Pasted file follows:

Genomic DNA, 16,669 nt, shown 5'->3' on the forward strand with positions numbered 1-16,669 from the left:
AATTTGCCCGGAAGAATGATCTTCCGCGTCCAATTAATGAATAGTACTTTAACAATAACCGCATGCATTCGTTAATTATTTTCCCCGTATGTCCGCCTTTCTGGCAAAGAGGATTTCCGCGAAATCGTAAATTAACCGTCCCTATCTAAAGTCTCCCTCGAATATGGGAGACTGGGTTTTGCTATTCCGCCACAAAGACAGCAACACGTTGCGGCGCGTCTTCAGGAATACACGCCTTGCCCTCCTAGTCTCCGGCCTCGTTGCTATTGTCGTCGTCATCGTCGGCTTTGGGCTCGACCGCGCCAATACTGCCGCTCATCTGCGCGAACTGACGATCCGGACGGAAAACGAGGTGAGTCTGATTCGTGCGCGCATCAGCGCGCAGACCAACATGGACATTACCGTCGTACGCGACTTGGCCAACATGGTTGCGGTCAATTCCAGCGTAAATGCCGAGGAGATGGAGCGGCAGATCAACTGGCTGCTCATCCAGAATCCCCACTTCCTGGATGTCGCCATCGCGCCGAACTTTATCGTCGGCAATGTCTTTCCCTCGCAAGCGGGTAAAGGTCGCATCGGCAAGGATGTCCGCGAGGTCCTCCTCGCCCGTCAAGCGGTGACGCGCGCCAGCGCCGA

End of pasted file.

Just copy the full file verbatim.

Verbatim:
Genomic DNA, 16,669 nt, shown 5'->3' on the forward strand with positions numbered 1-16,669 from the left:
AATTTGCCCGGAAGAATGATCTTCCGCGTCCAATTAATGAATAGTACTTTAACAATAACCGCATGCATTCGTTAATTATTTTCCCCGTATGTCCGCCTTTCTGGCAAAGAGGATTTCCGCGAAATCGTAAATTAACCGTCCCTATCTAAAGTCTCCCTCGAATATGGGAGACTGGGTTTTGCTATTCCGCCACAAAGACAGCAACACGTTGCGGCGCGTCTTCAGGAATACACGCCTTGCCCTCCTAGTCTCCGGCCTCGTTGCTATTGTCGTCGTCATCGTCGGCTTTGGGCTCGACCGCGCCAATACTGCCGCTCATCTGCGCGAACTGACGATCCGGACGGAAAACGAGGTGAGTCTGATTCGTGCGCGCATCAGCGCGCAGACCAACATGGACATTACCGTCGTACGCGACTTGGCCAACATGGTTGCGGTCAATTCCAGCGTAAATGCCGAGGAGATGGAGCGGCAGATCAACTGGCTGCTCATCCAGAATCCCCACTTCCTGGATGTCGCCATCGCGCCGAACTTTATCGTCGGCAATGTCTTTCCCTCGCAAGCGGGTAAAGGTCGCATCGGCAAGGATGTCCGCGAGGTCCTCCTCGCCCGTCAAGCGGTGACGCGCGCCAGCGCCGA